Addressing Over-Medicalization in Children with Medical Complexity
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Purpose of Review
Children with medical complexity (CMC) are at risk for over-medicalization and medical child abuse. Their multiple diagnoses, medical complexities, and functional limitations require providers to partner with parents in their care. Even in the context of shared decision-making, over-medicalization and medical child abuse can occur.
We define over-medicalization and medical child abuse as related to the care of CMC, present strategies to prevent, identify, and address shared provider-parent decision-making, and review ethical principles that can guide care decisions.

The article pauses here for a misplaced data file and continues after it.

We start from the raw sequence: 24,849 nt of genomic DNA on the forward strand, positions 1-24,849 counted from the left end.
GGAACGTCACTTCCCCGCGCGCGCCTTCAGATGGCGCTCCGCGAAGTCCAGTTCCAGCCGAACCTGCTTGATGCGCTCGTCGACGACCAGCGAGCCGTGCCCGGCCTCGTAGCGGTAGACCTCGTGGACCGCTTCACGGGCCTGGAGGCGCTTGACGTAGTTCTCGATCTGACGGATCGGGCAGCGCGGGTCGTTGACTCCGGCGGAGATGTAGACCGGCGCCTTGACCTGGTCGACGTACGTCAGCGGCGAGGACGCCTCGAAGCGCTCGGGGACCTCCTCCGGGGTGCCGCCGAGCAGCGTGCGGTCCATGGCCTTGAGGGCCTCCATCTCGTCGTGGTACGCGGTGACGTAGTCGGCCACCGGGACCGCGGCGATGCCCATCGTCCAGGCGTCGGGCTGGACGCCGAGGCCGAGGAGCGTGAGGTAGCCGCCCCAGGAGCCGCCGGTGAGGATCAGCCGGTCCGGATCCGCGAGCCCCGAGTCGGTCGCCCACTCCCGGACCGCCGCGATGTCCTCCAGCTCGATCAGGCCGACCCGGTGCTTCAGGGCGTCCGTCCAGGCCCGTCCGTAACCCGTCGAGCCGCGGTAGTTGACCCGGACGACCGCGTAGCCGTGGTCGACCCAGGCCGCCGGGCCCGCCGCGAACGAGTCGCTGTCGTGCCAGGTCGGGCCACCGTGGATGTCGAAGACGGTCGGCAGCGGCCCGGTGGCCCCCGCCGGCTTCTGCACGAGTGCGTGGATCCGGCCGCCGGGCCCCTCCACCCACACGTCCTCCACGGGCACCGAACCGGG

Complex pediatric care programs designed specifically for CMC promote care of the highest value for CMC through longitudinal documentation of comprehensive assessments and detailed care plans. Goal-directed care—focused on the child’s function and quality of life and the family’s values and preferences—offers opportunities to prevent, identify, and manage over-medicalization and medical child abuse.
KeywordsChildren with medical complexity (CMC) Over-medicalization Medical child abuse (MCA)
Antoinette Laskey, MD  is acknowledged for her contribution to the concept for this paper.
Compliance with Ethical Standards
Conflict of Interest
Colleen Marty, Justin Alvey, Kilby Mann, and Nancy Murphy declare no conflicts of interest relevant to this manuscript.
Human and Animal Rights and Informed Consent
This article does not contain any studies with human or animal subjects performed by any of the authors.
Papers of particular interest, published recently, have been highlighted as: •• Of major importance
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